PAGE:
While your philosophies are often debatable -- why bother elucidating them, if not -- your cross-media presentation of the Momus project remains compelling, halfway through this decade.

To think, eventually you may be seen as a relic of the 00s rather than the 80s.


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imomus
imomus
imomus
Tue, Feb. 1st, 2005 01:12 pm (UTC)

Bows, mumbles, blushes...


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commodorevic
commodorevic
Commodore Vic
Tue, Feb. 1st, 2005 03:18 pm (UTC)

How was that Devoto/Shelley album? Buzzkunst?


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imomus
imomus
imomus
Tue, Feb. 1st, 2005 03:54 pm (UTC)

How was that Devoto/Shelley album? Buzzkunst?

I found it terribly disappointing. Almost unlistenable. Horrible production. Luxuria was so great...


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(Anonymous)
Tue, Feb. 1st, 2005 06:47 pm (UTC)

Funnily enough I liked "Buzzkunst" a lot and remember our thread about it before. It takes a few plays to get into. On the other hand I sometimes found the Noko production on Luxuria "Unanswerable Lust" (and in particular the guitar sounds) a little too slick and over produced.
Maybe you need to work with Devoto and produce him. That would be a fantastic combo..

Richard


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imomus
imomus
imomus
Tue, Feb. 1st, 2005 11:19 pm (UTC)

I did have Devoto in my house once, and I did propose a collaboration called Weird Wired Wound, in which we'd make a sort of 'Spiral Scratch'-like record and put it on the web. It came to nothing, although he did play me demos for the Buzzkunst album (I preferred them just played on acoustic guitar) and listen to my tribute 'The Most Important Man Alive'. (I wanted him to duet on it, but after some reflection he declined.) He also wanted to do a duet with Kahimi Karie, but she'd never heard of him and nothing came of that either. But it was a thrill to have HOWARD DEVOTO in my living room, I can tell you. His voice had been there so many times before, but never his body.


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boof_boy
boof_boy
boof_boy
Tue, Feb. 1st, 2005 03:30 pm (UTC)

But where can I buy a copy of Otto?


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imomus
imomus
imomus
Tue, Feb. 1st, 2005 11:21 pm (UTC)

I don't know where you're based, but at the moment www.darla.com is the best bet, mail order.


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(Anonymous)
Tue, Feb. 1st, 2005 04:26 pm (UTC)
massage sonores

hi

did you ever had a sound massage? i just had one here at the art centre. your sitting in a chair and behind you your artist/therapist uses all kind of found material to produces tiny noises next to your ear. all crispering and very minimal sounds that are manipulated by thierry madiot a french musician, performer of breath and wind, inventor of intstruments and collector of accessories.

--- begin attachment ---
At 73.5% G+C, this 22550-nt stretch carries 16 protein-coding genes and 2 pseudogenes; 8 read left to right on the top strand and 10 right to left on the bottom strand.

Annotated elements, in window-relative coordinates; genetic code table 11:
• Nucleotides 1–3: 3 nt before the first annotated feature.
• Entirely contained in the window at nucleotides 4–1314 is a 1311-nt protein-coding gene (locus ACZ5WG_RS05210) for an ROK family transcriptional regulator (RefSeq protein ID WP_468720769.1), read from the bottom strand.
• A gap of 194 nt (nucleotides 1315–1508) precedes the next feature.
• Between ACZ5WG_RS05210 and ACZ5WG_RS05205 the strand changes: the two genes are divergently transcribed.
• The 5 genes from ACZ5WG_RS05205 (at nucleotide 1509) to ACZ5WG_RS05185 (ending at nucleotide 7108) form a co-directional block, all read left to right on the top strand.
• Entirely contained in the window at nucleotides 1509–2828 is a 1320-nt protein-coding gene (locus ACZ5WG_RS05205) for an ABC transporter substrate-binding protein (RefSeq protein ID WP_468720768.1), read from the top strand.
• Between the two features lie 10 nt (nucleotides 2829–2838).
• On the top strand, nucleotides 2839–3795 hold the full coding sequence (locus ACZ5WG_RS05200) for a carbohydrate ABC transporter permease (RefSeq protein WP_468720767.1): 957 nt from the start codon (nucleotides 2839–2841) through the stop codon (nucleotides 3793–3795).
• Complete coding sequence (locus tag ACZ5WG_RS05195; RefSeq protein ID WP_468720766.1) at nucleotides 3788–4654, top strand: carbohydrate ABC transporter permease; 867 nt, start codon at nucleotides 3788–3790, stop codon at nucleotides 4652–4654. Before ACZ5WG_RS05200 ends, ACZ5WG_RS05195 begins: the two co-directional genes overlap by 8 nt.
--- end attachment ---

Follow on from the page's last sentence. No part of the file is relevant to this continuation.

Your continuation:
it was really nice. very real-laxing
I now want one every day!
and I can.



erik


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thewomb
The Womb
Tue, Feb. 1st, 2005 05:15 pm (UTC)

I don't know if you've heard it, but Devoto penned the lyrics for an amazing collaboration with Mansun entitled 'Railings' which they put on a b-side. Great stuff. Actually, there was another one too, called 'Everyone Must Win'. Definitely worth tracking down on Soulseek.


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(Anonymous)
Tue, Feb. 1st, 2005 05:33 pm (UTC)
Nathan Barleycorn Must Die

Having used both Macs and PCs so much over the years, I consider myself unambiguously bicomputerable. However, neither system has completely satisfied me--not the software, not the hardware (we're not counting Linux). I want more choices, machines that look and act different from the old, established models. Something smart and stylish--and as "invisible," in a sense, and as foolproof (for fools such like me) as the telephone or radio used to be. When will someone design me something I can't even imagine right now?

As for the by-now-infamous sticker--that is by no means a dayglo pink (in my American pressing)! A Chanel "Think Pink" at most, a salmon-with-sunstroke pink, an underfed geranium pink, but not dayglo, not fluorescent, nothing to charge your blacklight up for. However, I do like stickers or anything extra you can get with a CD, even if I prefer the uncluttered sticker-less design. (After all, the only place you'll see the word "Momus" anywhere on the cover is on the spine, so how is the casual WalMart browser even to know this CD is courtesy of Momus?)

Ah, Momus, you really bring back memories of my brother waking me late at night to Magazine's "Song from Under the Floorboards," a radical departure from the pop hits he used to pester me with. I'll have to give Luxuria another chance, because I was originally as disappointed in them as you were with Buzzkunst.

"Boulderdash:" my favorite new word of the day. The gibberish granite might spout?

Z.






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(Anonymous)
Wed, Feb. 2nd, 2005 12:26 am (UTC)
Me again

Nick
Did you check out the new beck remixes exclusive to i-tunes ?: http://www.apple.com/itunes/

8-bit Supermadrigal style !

Richard


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jennvix
Jenn Vix
Wed, Feb. 2nd, 2005 05:34 am (UTC)

"You Never Knew Me" by Magazine is one of the most beautiful songs I've ever heard.


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hugo_barine
Brian
Wed, Feb. 2nd, 2005 04:42 pm (UTC)

Damn it, when's this album coming out in the states! I need it! I want it! I am a capitalist whore!


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imomus
imomus
imomus
Wed, Feb. 2nd, 2005 11:48 pm (UTC)

It already is out in the States, if you mean my one!